On the island of Lesvos, hundreds of migrants attempted to get on board of a ferry without the necessary papers, clashes erupted between security units and the angry people. In Kos, a mob of angry residents hurled tomatoes and eggs, swore and booed the EU Migration Commissioner Avramopoulso and EC Vice Timmermans as they visited the island to see the refugee crisis with their own eyes.
With several thousands of refugees and migrants to have stranded and been trapped on the Greek islands, the situation gets occasionally out of control, as desperate refugees living in appalling conditions try to move further to Europe, local communities to be divided in ‘activists’ and ‘xenophobic’ fronts, while the state and local authorities seem endlessly overwhelmed with the situation.
Lesvos: angry Afghans try to get on ferry board
Dramatic scenes erupted at the port of Mytilene on the island of Lesvos on Friday morning, when several hundred migrants from Afghanistan tried to get on board of the ferry Blue Star 1. The Coast Guard stepped in and fired stun grenades, violent clashes erupted and the ferry crew shut the doors as horrified passengers were trying to get on board.
According to Greek media, the migrants were shouting “Athens, Athens” in outrage for having to wait for days or even weeks on an island that has to supply several thousands of stranded people with very limited means.
Injured people were taken to the local hospital by other refugees, migrants and members of international medical organizations.
The port area was closed and some “10,000 refugees and migrants were forced to move to other provisional camps or to areas without any infrastructure,” so Athens News Agency.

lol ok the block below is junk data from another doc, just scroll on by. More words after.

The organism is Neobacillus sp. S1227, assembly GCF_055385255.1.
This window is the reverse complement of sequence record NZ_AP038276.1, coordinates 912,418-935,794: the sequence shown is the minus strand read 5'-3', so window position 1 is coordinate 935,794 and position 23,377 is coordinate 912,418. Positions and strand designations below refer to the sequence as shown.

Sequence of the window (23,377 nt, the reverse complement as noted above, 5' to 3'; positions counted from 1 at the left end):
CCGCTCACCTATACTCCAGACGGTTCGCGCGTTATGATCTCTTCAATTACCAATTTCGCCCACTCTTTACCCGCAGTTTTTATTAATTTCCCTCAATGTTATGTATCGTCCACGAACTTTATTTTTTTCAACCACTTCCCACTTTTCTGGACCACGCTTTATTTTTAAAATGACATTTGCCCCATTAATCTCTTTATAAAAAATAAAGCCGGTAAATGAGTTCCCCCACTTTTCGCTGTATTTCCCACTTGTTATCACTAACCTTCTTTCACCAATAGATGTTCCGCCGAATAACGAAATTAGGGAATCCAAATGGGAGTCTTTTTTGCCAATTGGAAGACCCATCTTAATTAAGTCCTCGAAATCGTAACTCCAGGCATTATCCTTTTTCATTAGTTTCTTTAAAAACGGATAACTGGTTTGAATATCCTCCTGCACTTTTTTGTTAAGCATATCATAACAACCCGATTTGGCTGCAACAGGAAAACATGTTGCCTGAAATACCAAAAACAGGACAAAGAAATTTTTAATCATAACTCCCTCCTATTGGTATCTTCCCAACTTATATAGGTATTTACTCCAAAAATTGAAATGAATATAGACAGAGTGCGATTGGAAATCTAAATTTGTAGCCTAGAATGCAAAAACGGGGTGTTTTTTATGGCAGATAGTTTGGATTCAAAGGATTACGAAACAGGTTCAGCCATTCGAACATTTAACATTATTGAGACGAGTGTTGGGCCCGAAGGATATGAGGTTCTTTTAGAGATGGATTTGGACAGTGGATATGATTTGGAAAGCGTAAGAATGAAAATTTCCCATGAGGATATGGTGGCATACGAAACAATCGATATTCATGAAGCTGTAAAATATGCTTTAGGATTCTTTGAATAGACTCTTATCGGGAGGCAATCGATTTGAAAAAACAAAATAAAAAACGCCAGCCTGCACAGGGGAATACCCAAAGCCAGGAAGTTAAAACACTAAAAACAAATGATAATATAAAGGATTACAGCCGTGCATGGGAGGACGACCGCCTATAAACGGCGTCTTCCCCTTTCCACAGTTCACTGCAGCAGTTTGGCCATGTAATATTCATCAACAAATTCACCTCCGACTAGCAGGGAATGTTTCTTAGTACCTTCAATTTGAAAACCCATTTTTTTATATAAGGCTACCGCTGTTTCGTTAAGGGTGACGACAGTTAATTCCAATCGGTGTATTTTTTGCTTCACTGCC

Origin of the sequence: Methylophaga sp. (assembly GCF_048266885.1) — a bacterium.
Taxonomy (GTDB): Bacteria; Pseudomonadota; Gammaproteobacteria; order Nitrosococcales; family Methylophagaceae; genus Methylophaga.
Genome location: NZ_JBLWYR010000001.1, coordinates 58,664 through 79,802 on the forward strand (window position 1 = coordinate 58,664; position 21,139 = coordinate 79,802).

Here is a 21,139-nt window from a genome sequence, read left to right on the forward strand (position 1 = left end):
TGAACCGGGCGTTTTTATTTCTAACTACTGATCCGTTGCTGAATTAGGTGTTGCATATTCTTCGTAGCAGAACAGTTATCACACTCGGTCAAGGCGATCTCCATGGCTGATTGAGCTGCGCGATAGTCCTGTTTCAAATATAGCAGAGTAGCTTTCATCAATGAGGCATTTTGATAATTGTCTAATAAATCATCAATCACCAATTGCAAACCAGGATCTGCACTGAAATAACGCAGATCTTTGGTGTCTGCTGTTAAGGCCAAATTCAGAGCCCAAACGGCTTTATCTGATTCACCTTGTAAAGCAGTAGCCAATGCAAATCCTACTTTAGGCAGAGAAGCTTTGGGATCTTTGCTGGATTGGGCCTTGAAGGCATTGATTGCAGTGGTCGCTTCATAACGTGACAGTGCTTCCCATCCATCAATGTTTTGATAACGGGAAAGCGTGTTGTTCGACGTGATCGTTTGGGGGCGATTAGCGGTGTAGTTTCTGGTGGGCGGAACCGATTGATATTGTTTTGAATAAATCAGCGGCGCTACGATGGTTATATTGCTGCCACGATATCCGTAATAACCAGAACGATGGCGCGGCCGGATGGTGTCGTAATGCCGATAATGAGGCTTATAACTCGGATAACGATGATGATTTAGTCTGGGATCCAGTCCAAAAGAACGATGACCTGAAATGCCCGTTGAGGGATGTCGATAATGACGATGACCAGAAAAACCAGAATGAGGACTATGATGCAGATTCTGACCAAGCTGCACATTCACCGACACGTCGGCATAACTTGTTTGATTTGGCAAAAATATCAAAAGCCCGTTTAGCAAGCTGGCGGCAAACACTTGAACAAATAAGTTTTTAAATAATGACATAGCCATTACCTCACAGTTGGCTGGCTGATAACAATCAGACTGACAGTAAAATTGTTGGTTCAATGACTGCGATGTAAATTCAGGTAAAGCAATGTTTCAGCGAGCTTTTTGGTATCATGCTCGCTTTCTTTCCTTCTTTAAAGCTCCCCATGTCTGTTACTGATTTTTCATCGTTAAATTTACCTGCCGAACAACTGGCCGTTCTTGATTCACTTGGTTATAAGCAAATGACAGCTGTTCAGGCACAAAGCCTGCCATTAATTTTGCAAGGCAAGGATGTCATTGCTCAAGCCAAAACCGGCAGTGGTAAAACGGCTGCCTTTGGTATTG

The mayor of Lesvos had appealed on Thursday to authorities to declare “state of emergency” on the island.
Target of thousands of refugees arriving daily from the nearby shores of Turkey, Greece seems unable to tackle the refugee crisis. Much too many institutions are involved, there is little or bad coordination, lack of funds and personnel, absence of formal reception facilities.
Greek and foreigner activists helping refugees – via @teacherdude
The stranded have to wait for weeks to be able to register, possibly get papers and continue their way to mainland and from there to other European countries and cities, to relatives and friends.
Trying to register….
Refugees at the port of Lesvos
With a very basic infrastructure offered to them by the Greek state, babies, children, women, men and seniors mostly from Syria, Afghanistan and Iraq are only able to survive due to the help they receive by the many Greek and foreign volunteers.
The majority of the refugees cannot afford to pay for accommodation and in best case, they sleep in tents out in the open.
Municipal municipal authorities offer very little assistance.
Thousands of refugees have stranded in Greece, more than 230,000 people are estimated to have put step on the islands in the Aegean Sea since the beginning of the year. It seems that there has been no official data as to how many of them are still in Greece or have left.
Kos: “hellish living conditions” and attacks by xenophobic “thugs”